• You may work part-time during the academic year (up to 20 hours per week) and full-time (up to 40 hours per week) during academic breaks if you are returning to UCR the following term.
  • After your program ends, you may work on-campus only if you have U.S. Department of Homeland Security authorization.

Please contact us for J-1 employment procedures. 

Search on-campus jobs.

After completing your studies, you may work off-campus for up to 18 months, if the job qualifies as academic training.

You will need:

  • A recommendation from your dean or academic advisor saying you can benefit from academic training.
  • Written authorization from your exchange program’s responsible officer (an updated DS-2019 validating your academic training).
  • Proof of insurance and financial support (if applicable)
  • An updated J-1 regulatory acknowledgement form

Once your authorization is approved, you will receive an updated DS-2019 and your 18-month work period begins. 

See academic training FAQs.

J-1 Reciprocity Students

If you want to participate in an academic training internship after completing your program, please contact an international student advisor.

Acceptable Passport-Style Photos

Many applications, such as OPT packets, require you to submit passport-style photos. We do encourage students to get these done somewhere that advertises taking them, however, they still do not always meet regulations. Below is the official Department of State guidelines for your passport-style photos. Be sure to understand the guidelines and, if necessary, show them to the representative taking your photo. If they do not meet these specifications, they should be able to re-do them for free.

Passport-Style Photo Guidelines

How to Obtain a Social Security Number (SSN)

Applying for an SSN is free. You must apply in person. You are eligible for a SSN only if you are employed or have the appropriate work authorization. If you do not meet one of this criteria, you will not qualify for a SSN.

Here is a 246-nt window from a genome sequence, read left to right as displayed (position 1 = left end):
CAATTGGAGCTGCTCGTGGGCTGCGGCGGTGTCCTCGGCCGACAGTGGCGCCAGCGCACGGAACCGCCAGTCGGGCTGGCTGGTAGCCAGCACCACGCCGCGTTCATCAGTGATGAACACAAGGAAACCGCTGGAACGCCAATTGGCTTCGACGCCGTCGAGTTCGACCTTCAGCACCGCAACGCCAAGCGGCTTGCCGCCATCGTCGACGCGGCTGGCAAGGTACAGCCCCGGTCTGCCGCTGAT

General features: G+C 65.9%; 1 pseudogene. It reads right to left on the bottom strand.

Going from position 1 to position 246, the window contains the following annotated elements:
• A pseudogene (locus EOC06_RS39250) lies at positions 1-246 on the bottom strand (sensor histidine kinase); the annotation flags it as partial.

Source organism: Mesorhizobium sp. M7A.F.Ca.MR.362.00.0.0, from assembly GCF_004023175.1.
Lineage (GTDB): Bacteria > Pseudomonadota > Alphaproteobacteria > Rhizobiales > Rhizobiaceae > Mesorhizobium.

Locate a Social Security Office near you.

You must bring:

  • Your passport
  • Your certificate of eligibility (an I-20 or DS-2019)
  • A photo ID
  • Your I-94 card
  • A completed SSN application
  • Your department must issue you one of the following letters certifying your employment. The letter must be on UCR department letterhead. Both your department and a designated school official (DSO) must sign the letter before you take it to the Social Security Office to apply for an SSN.

All of our international student advisors are DSOs. Drop off your form at the front desk to request a signature. It normally takes three days.

Can My Dependents Work?

  • Dependents of F-1 students (F-2 dependents) may not work in the U.S.
  • Dependents of J-1 students (J-2 dependents) may work only after obtaining an employment authorization card from the U.S. Department of Homeland Security. It can take up to three months. Please contact an international student advisor for more details.
  • If your visa is not F-1 or J-1, please talk to an  international student advisor to see if your dependents are eligible to work in the U.S.

Come to an Employment Workshop!

  • We host workshops every quarter in conjunction with UCR’s Career Center. Get help with your resume, interview tips and more!
  • You’re also invited to our practical and academic training workshops (offered quarterly). 
  • Offered once a year, our “Beyond OPT: Employment Opportunities in the United States” workshop is presented by an immigration attorney and can help you with post-graduation employment.

See our calendar for upcoming employment workshops.

Tips from the Career Center

  • View the slides from the very helpful presentation given by the career center about job search strategies, marketing yourself, and finding a job in the United States here.

Attention Employers

Are you an employer of an international student attending UCR? If so, read “What Employers Should Know About Hiring International Students.” 


Graduate and Post-Doctoral Scholarships and Fellowships That Do Not Require U.S. Citizenship or Permanent Residency

In Fall 2018, our colleagues in the GradSuccess Center created a list of scholarships and fellowships that do not require U.S. citizenship or permanent residency. We hope you find this resource helpful. Graduate and Post-Doctoral Scholarships and Fellowships That Do Not Require U.S. Citizenship or Permanent Residency